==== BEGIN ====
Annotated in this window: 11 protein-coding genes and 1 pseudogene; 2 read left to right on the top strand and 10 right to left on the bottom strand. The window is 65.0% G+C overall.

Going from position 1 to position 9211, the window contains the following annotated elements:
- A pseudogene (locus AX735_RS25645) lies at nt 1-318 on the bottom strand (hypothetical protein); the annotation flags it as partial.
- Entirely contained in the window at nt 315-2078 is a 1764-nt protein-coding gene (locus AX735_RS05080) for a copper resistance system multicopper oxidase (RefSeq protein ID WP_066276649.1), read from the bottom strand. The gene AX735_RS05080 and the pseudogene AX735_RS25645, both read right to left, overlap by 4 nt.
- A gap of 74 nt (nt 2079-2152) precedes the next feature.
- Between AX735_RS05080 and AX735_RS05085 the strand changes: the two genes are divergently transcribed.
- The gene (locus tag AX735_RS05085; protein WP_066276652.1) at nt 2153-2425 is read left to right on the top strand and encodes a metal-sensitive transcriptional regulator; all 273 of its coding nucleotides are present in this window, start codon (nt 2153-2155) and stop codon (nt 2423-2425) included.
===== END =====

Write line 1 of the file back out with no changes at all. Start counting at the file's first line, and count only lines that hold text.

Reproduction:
Annotated in this window: 11 protein-coding genes and 1 pseudogene; 2 read left to right on the top strand and 10 right to left on the bottom strand. The window is 65.0% G+C overall.